By Margaret O’shea | [url=http://www.timesanddemocrat.com]http://www.timesanddemocrat.com[/url]
When Chris Rawl was growing up in Lexington County South Carolina, he and his high school friends never had to look for jobs. There was plenty of planting, picking and packing to do on the Rawl family’s farm.
There still is, but agricultural jobs are not as easy to “farm out” locally as they used to be. Few local teens or adults apply these days. So for the past 14 years, Rawl has relied heavily on Hispanic workers to tend and harvest 2,000 acres of vegetables sold at Columbia and Atlanta farmer’s markets and in chain groceries. He is the third generation to run the farm and the first who found it necessary to know the Spanish words for all his crops, and the tasks it takes to raise and get them to market.
“Without them, we wouldn’t be able to produce,” he says of the shift to primarily Hispanic workers.
In summer, peak season for most vegetables, Rawl employs as many as 120 Hispanic workers. In winter, he employs about 50. Some are migrants. Some work a few months, go home to Mexico and return when they are ready. Others live in Lexington County, since year-round jobs are available on the farm. Although 80 percent live on Rawl’s property in housing that he provides, others own their homes. They pay taxes, and they pump money into the local economy. From Rawl’s perspective, they are “living the American dream,” earning enough to support themselves and often sending money to relatives in Mexico as well - one of the services offered by the increasing number of businesses that cater to Hispanics.
There is, after all, a reason so many establishments advertise “Se babla Espanol.” Part of it is a prevalent work ethic among Hispanics who come to this country. Clinton Sease, who raises vegetables and ornaments on a farm near Rawl’s where everything is harvested by hand, says of Hispanic workers: “They are disappointed when they don’t get seven days of work. They want to earn as much money as they can, and they have a positive impact on the area. They make a lot of money here and they spend it locally.”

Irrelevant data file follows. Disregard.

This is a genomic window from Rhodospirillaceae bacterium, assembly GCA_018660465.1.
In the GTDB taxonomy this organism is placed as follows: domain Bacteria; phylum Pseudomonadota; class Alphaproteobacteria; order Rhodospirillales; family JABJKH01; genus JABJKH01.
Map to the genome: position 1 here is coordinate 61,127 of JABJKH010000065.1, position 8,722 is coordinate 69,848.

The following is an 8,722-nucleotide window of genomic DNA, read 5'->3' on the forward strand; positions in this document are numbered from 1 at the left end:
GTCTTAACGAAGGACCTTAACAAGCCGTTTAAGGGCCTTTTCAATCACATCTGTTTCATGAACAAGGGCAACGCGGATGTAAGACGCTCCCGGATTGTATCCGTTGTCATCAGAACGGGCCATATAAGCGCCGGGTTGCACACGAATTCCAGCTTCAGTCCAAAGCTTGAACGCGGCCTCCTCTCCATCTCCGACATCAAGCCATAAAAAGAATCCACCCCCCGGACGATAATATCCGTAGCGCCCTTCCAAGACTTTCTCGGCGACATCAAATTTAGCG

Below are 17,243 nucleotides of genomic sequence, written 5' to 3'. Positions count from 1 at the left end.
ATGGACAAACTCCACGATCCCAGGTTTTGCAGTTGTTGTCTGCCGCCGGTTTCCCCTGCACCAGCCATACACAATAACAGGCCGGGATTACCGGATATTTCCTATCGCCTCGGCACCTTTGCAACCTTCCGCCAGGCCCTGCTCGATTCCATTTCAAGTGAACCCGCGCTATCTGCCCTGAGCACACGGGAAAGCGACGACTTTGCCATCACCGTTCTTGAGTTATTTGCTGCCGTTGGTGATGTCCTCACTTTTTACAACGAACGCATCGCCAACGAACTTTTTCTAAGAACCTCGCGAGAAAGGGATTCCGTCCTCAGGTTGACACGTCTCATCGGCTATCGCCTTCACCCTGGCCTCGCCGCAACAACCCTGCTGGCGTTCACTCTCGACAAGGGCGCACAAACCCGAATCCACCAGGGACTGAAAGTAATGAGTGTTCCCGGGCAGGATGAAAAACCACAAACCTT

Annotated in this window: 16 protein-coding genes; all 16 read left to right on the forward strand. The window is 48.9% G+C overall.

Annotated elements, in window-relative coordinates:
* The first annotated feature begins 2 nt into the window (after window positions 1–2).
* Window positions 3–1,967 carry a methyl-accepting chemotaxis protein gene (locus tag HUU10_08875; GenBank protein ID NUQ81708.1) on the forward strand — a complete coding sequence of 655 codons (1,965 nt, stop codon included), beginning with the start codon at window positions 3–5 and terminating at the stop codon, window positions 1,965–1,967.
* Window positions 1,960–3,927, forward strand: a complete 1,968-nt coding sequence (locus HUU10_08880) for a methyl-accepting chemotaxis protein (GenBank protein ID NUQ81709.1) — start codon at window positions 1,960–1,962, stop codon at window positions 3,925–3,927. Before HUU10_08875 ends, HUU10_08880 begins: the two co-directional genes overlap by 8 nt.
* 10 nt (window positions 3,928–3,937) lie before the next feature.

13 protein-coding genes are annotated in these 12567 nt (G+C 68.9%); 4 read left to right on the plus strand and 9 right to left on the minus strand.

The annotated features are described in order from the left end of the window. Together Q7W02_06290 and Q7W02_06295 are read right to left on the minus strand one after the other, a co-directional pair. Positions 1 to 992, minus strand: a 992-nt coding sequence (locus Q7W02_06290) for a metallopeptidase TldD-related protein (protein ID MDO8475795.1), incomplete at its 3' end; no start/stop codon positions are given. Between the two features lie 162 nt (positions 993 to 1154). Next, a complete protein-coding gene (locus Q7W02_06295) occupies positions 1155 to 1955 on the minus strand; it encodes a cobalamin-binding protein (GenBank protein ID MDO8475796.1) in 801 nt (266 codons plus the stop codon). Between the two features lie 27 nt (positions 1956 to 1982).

Nor does Sease have to beat the bushes for help. Word gets around about where the work is, and applicants show up asking for it.
“For them, a good work week is 60 to 80 hours, about like mine,” says Rawl, whose operation was named last year as South Carolina’s top Farm Bureau Young Farm and Ranch Family and was first runner-up in the national competition. “They don’t understand why most Americans expect to work only 40 hours.”
To understand that mindset, it’s important to remember the impoverished conditions Hispanics have left behind.
Ramiro Capistran, who oversees labor and farm production at Stacy’s Greenhouses in York, explains it from his own experience. He was 7 years old when he started hauling milk from one village to another in Mexico. He was 13 when he first worked in orange groves in the United States and 16 when he was on his own, drifting back and forth across the border. His family was in Mexico, but jobs were in this country. Opportunity was here. Capistran sees a little of himself in the 300 employees, mostly Hispanic, he deals with at the greenhouses. And he sees himself in those he assists as a member of the South Carolina Migrant Labor Commission, seeking to assure good working conditions and medical care.
“You can go and see for yourself,” says Capistran, who does the hiring at Stacy’s. About 95 percent of the workers are Hispanic, and “I can count on my fingers the Americans who apply.”
Chalmers Carr first arrived at Titan Peach Farms, which he now owns, in 1995. That year, more than 300 area high school students applied for work in the packing shed. Within three years, that number fell to 75. Carr says it’s easy to generalize about the reason for the decline, blaming youth today for being lazy and spoiled. It might even be tempting to quip that people no longer want to work in fields or orchards because they’re not air-conditioned. But Carr concedes it’s more complicated than that. Parents want their children to have easier lives than they did, and the prevalent belief in American society today is that education is the key to that kind of future. Pressure on schools to succeed and on individual students to succeed literally means that “kids don’t have time to work.” And as technology advances, cities grow, and more families become removed from their rural roots, fewer youths who do want work even consider agricultural jobs.
The peach industry was hard hit by the dwindling supply of young workers, because it also had been targeted by the U.S. Department of Labor in the 1990s. The DOL was cracking down on practices by some unscrupulous crew leaders who were exploiting migrant workers brought in from Florida or Texas. Putting those people out of business caused yet another traditional labor pool to go shallow. But the need for workers did not change. Not did an essential job requirement: “It takes hard workers, because there is hard work to do,” as Carr puts it. And it takes a lot of them.